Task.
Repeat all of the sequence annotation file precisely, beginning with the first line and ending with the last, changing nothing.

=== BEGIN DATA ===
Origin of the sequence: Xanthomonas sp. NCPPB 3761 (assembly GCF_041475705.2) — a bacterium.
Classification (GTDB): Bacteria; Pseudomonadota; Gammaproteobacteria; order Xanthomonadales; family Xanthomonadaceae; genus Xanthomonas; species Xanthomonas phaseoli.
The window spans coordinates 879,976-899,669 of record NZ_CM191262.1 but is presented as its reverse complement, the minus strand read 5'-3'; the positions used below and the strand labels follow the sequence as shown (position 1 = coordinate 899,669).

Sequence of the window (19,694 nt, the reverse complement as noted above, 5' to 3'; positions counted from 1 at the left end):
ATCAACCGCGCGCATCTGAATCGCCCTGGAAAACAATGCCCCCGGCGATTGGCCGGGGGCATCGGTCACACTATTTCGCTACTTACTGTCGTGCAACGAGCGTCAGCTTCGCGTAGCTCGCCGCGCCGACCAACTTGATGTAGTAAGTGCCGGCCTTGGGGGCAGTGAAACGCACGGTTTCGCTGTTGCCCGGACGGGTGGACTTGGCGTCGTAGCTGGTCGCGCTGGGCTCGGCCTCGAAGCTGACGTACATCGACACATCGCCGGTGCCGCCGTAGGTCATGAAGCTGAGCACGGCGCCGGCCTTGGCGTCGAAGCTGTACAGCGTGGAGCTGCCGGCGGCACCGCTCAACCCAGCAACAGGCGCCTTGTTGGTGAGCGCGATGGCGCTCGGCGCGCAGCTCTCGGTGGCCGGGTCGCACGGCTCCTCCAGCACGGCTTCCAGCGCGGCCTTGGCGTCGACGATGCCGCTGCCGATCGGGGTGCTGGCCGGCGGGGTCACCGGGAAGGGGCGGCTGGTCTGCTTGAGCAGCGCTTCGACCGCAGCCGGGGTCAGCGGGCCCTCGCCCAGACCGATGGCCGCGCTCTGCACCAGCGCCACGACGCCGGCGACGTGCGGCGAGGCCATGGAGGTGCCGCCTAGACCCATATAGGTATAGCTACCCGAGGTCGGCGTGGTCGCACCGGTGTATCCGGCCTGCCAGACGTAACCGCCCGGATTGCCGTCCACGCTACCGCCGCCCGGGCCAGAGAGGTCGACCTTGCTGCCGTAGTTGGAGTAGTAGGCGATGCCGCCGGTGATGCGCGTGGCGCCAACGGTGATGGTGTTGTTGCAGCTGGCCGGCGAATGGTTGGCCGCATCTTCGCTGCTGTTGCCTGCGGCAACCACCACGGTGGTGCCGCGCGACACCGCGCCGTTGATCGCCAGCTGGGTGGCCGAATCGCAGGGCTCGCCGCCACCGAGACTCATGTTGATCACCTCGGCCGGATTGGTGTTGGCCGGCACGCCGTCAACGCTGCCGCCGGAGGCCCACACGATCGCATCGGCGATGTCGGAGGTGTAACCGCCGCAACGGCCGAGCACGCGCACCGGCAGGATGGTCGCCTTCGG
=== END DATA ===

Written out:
Origin of the sequence: Xanthomonas sp. NCPPB 3761 (assembly GCF_041475705.2) — a bacterium.
Classification (GTDB): Bacteria; Pseudomonadota; Gammaproteobacteria; order Xanthomonadales; family Xanthomonadaceae; genus Xanthomonas; species Xanthomonas phaseoli.
The window spans coordinates 879,976-899,669 of record NZ_CM191262.1 but is presented as its reverse complement, the minus strand read 5'-3'; the positions used below and the strand labels follow the sequence as shown (position 1 = coordinate 899,669).

Sequence of the window (19,694 nt, the reverse complement as noted above, 5' to 3'; positions counted from 1 at the left end):
ATCAACCGCGCGCATCTGAATCGCCCTGGAAAACAATGCCCCCGGCGATTGGCCGGGGGCATCGGTCACACTATTTCGCTACTTACTGTCGTGCAACGAGCGTCAGCTTCGCGTAGCTCGCCGCGCCGACCAACTTGATGTAGTAAGTGCCGGCCTTGGGGGCAGTGAAACGCACGGTTTCGCTGTTGCCCGGACGGGTGGACTTGGCGTCGTAGCTGGTCGCGCTGGGCTCGGCCTCGAAGCTGACGTACATCGACACATCGCCGGTGCCGCCGTAGGTCATGAAGCTGAGCACGGCGCCGGCCTTGGCGTCGAAGCTGTACAGCGTGGAGCTGCCGGCGGCACCGCTCAACCCAGCAACAGGCGCCTTGTTGGTGAGCGCGATGGCGCTCGGCGCGCAGCTCTCGGTGGCCGGGTCGCACGGCTCCTCCAGCACGGCTTCCAGCGCGGCCTTGGCGTCGACGATGCCGCTGCCGATCGGGGTGCTGGCCGGCGGGGTCACCGGGAAGGGGCGGCTGGTCTGCTTGAGCAGCGCTTCGACCGCAGCCGGGGTCAGCGGGCCCTCGCCCAGACCGATGGCCGCGCTCTGCACCAGCGCCACGACGCCGGCGACGTGCGGCGAGGCCATGGAGGTGCCGCCTAGACCCATATAGGTATAGCTACCCGAGGTCGGCGTGGTCGCACCGGTGTATCCGGCCTGCCAGACGTAACCGCCCGGATTGCCGTCCACGCTACCGCCGCCCGGGCCAGAGAGGTCGACCTTGCTGCCGTAGTTGGAGTAGTAGGCGATGCCGCCGGTGATGCGCGTGGCGCCAACGGTGATGGTGTTGTTGCAGCTGGCCGGCGAATGGTTGGCCGCATCTTCGCTGCTGTTGCCTGCGGCAACCACCACGGTGGTGCCGCGCGACACCGCGCCGTTGATCGCCAGCTGGGTGGCCGAATCGCAGGGCTCGCCGCCACCGAGACTCATGTTGATCACCTCGGCCGGATTGGTGTTGGCCGGCACGCCGTCAACGCTGCCGCCGGAGGCCCACACGATCGCATCGGCGATGTCGGAGGTGTAACCGCCGCAACGGCCGAGCACGCGCACCGGCAGGATGGTCGCCTTCGG